Three busloads of Culpeper-area residents and others from Central Virginia journeyed to Washington, D.C., on Wednesday to join the many thousands of people participating in the Save America Rally to “demand transparency and protect election integrity” on the day Congress was set to approve the 2020 election results.
About 120 people rode in the buses chartered by the Culpeper County Republican Committee, leaving at 8:30 a.m. and returning at 6 p.m., committee Chair Marshall Keene said via email Wednesday evening. They came from Culpeper, Fauquier, Orange, Louisa, Albemarle, Fredericksburg and the Shenandoah Valley.
The local attendees took part in the rally on the capital’s National Mall and the grounds of the U.S. Capitol, Keene said. He said he could not attend the event.
“Many committee members experienced the overwhelming support of President Trump with like-minded conservatives throughout the country in an effort to express the disdain for the apparent voter fraud that has infiltrated our election process,” Keene said.
In the early afternoon, a mob stormed the Capitol. Protesters occupied Vice President Pence’s place on the dais of the Senate chamber and House Speaker Nancy Pelosi’s office desk. One woman, a Trump protester entering the Capitol, was shot and killed by Capitol Police. Three other people died in the fracas, including a woman and a man who suffered medical emergencies, law enforcement officials said. A 55-year-old Trump supporter from Alabama collapsed as he stood with other protesters on the Capitol’s west side, talking with his wife on the phone, The New York Times reported.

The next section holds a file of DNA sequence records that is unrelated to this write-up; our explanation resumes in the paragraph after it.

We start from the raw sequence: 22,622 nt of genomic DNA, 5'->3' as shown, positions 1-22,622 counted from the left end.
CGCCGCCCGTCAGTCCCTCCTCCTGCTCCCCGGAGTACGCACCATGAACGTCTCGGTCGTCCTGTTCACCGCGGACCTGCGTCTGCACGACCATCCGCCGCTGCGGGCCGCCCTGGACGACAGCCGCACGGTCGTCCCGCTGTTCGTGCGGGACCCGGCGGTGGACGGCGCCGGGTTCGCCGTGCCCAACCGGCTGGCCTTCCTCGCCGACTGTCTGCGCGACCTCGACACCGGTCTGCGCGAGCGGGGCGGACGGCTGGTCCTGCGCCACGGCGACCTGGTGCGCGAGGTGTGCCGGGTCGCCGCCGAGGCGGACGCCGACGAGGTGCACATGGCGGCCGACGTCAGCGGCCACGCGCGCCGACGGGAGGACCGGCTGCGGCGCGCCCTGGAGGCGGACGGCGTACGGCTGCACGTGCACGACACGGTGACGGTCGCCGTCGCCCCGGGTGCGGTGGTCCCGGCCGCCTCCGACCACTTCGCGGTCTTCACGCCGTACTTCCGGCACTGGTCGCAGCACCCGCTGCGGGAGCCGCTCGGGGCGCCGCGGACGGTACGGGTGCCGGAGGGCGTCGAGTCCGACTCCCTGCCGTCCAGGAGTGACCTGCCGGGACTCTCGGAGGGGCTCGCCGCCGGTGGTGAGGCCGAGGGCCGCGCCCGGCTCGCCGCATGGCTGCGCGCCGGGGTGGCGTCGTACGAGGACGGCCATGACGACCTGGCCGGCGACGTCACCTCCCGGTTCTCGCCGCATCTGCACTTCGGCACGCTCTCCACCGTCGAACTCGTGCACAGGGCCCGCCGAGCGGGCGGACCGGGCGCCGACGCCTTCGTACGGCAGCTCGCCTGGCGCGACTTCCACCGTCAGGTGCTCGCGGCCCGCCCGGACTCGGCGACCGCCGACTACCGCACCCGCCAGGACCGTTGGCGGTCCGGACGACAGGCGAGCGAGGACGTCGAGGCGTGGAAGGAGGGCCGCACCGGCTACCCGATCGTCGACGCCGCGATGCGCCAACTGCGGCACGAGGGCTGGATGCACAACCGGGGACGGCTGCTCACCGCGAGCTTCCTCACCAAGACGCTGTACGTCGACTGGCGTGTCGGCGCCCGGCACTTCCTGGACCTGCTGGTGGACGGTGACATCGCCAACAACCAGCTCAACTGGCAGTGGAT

After Trump supporters pushed through Capitol and D.C. police defenses and breached the Capitol, acting Defense Secretary Christopher C. Miller deployed the D.C. National Guard to secure the area around the Capitol, he said in a statement.
FBI agents arrived in camouflage, bearing shields and machine guns, to help secure the building and the public. District of Columbia Mayor Muriel Bowser imposed a nighttime curfew on the city, and later extended the district’s state of public emergency for 15 days, until after President-elect Joe Biden is sworn in on Inauguration Day.
Keene, a member of the Culpeper County School Board and a deputy with the county Sheriff’s Office, said the vast majority of demonstrators acted properly.
“Ninety-nine percent of the individuals expressed their views in an orderly fashion,” he said. “... (T)hat 1 percent of bad actors who crossed the line does not represent what we believe as Republicans.
“President Trump is not responsible for the 1 percent of those who broke the law,” Keene added. “He clearly expressed and directed people to gather peacefully.
“Culpeper Republicans will continue to stay the course in 2021 and do everything in our wheelhouse to elect Republicans at the local, state and national levels,” he said. “Culpeper Republicans have become the gold standard in the state for the work done to support conservative principles. I urge all Republicans to get involved and be a part of the process to put conservative officials in office at all levels of government.”